Woman's or Womans' or Womans: Which is Correct?

By Shanea Patterson, updated on March 1, 2023

Are you wondering which to use the words ‘womans,’ ‘woman’s’ or ‘womans’’? We can help you make the right choice, so your writing doesn’t suffer. We can also teach you how to use the correct version of this word in a sentence, as well as pronounce it correctly.

Need an answer immediately? The quick answer is:

  • The correct version of this word is woman’s. The word can be a contraction for ‘woman is,’ and it can also show possession (i.e., 'the woman’s coat').
  • Womans is incorrect.
  • Womans' is incorrect.

Therefore, you should avoid using them in your writing. And make sure you don’t use ‘women’s' in the place of ‘woman’s' because they don’t mean the exact same thing.

'Woman’s' Versus 'Women’s'

We’ve just discussed how ‘woman’s’ is the only correct version of the three mentioned.

But what about ‘women’s?’

The plural possessive form of women is women’s.

For example:

‘Look at that women’s jacket in the window. I think I want one.’

However, ‘woman’s’ is the singular possessive form of woman.

For example:

‘Look at that woman’s jacket. She looks cute in it.’

Womans or Woman’s or Womans’ – English Grammar Explained  

As we just went over, the only correct way to say or write this phrase is ‘woman’s.’

The correct plural version of woman is women, not ‘womans.’

It doesn’t follow the standard rules for pluralization in the English language for nouns, which state that you should add an ‘s’ or ‘es’ to the end of a word to make it plural.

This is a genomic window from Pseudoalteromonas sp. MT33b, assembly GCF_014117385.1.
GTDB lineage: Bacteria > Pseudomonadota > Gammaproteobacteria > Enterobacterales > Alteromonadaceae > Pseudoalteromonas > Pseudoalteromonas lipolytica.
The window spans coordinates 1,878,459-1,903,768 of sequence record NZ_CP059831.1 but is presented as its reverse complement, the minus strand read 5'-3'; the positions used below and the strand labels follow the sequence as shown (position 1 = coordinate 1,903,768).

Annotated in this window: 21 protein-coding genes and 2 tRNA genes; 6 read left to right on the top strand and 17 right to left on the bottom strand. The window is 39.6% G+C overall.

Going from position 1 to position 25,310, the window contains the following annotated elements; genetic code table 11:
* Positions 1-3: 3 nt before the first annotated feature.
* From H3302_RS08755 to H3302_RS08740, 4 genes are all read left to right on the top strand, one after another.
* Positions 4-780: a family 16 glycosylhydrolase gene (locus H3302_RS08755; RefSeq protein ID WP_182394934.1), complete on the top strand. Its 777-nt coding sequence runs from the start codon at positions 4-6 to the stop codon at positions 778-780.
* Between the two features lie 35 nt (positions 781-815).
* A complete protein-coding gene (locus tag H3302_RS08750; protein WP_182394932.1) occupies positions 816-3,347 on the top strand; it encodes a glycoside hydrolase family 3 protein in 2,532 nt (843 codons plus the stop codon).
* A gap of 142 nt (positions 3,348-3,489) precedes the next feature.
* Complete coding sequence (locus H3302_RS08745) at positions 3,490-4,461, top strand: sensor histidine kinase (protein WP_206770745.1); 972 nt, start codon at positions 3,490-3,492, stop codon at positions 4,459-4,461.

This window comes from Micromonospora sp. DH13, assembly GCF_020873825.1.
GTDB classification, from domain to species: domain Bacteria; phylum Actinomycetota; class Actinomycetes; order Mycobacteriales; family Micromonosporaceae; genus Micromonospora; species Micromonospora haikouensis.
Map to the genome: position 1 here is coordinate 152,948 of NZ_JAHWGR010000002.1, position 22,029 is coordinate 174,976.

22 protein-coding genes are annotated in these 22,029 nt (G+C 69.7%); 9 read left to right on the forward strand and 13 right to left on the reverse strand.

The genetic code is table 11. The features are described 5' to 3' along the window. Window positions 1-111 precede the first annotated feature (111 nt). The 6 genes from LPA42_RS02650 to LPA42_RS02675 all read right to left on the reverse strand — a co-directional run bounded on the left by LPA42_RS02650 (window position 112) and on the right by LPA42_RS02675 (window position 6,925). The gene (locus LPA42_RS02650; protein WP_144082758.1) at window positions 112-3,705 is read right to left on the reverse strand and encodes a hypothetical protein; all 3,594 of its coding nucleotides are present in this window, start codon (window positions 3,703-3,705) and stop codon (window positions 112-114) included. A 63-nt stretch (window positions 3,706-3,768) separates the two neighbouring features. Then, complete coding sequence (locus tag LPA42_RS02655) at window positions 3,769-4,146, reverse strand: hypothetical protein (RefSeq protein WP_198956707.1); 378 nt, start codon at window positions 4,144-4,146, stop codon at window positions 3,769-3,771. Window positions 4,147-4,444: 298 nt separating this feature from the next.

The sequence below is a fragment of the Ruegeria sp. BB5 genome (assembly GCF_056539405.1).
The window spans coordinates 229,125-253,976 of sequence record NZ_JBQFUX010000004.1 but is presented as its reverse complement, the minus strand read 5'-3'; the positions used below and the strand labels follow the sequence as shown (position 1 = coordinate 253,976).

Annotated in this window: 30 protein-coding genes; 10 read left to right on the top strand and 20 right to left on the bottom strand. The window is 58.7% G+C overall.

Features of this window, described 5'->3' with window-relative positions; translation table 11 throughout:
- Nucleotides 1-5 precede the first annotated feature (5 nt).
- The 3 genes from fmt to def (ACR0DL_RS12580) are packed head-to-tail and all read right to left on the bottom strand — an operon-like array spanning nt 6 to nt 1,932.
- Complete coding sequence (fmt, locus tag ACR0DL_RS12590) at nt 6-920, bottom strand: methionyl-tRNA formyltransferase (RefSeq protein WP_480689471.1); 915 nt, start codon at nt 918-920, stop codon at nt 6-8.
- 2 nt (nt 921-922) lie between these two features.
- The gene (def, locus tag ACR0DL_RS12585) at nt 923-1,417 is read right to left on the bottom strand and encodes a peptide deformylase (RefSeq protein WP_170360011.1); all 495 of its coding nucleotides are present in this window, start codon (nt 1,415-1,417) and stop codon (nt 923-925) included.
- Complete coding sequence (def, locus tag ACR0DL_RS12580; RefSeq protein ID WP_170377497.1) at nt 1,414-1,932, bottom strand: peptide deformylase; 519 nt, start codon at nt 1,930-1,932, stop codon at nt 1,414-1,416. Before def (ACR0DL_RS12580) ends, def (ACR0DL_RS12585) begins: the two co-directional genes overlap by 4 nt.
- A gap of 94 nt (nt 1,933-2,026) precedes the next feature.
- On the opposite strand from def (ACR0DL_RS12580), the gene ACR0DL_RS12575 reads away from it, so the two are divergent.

However, ‘woman’s’ can be a contraction (meaning ‘woman is’), or it can be used to show possession.

For example:

‘That woman’s dress is so tacky. I wonder where she bought it.’

Definition and Meaning of ‘Woman’s’

The Merriam-Webster dictionary defines ‘woman’ as:

  • An adult female person or distinctively feminine nature.
  • It can be used to describe womanliness and womankind.
  • It could also mean a servant or personal attendant.

Wives, girlfriends, and mistresses are all women. You might have also heard the term lady.

Pronunciation: How to Pronounce ‘Woman’s’

Are you unsure of how to pronounce this word? Here’s a short guide.

To pronounce the word correctly, here’s the phonetic spelling:

How to Use ‘Woman’s’ in a Sentence

Now that we’ve gotten the definition and pronunciation out of the way let’s take a look at some examples of how to use it in a sentence.

  • I don’t think I want to go to that woman’s house. She’s never been nice to me in all the time I’ve known her.
  • Yeah, I think we should tell Maria that her women’s jacket is really a girl’s jacket.
  • Grab that woman’s purse. It’s about to fall over the balcony!
  • That woman’s been reading War and Peace for over ten years. She said it’s hard to read.
  • I’m not sure that woman’s been vetted. Maybe we should do a background check on her.
  • A woman’s place is no longer in the kitchen, Ms. Ross always says. But I guess it depends on your beliefs because some people have old-fashioned views.
  • The plaintiff was a man wearing a woman’s dress. We all thought it was pretty strange, but no one reacted.
  • There's no food in this woman's bag. I don't know what you expected to find.

Final Advice on ‘Womans,’ ‘Woman’s,’ and ‘Womans’’

To recap, we learned that:

  • The correct version of the word is ‘woman’s.’ It might be used as a contraction for ‘woman is,’ and it can be used to also show possession (i.e., the woman’s earring).
  • Any other spelling of this word in this form would be incorrect and ungrammatical.

Therefore, you should only use the correct version in your writing.

If you ever get stuck on anything, you can always come back to review what you have already learned. You can also browse our other content on confusing words and phrases. There’s a ton of content on confusing words you might encounter while you’re learning English. Don’t be afraid to come back when you need to.

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Written By:
Shanea Patterson
Shanea Patterson is a writer based in New York and loves writing for brands big and small. She has a master's degree in professional writing from New York University and a bachelor's degree in English from Mercy College.

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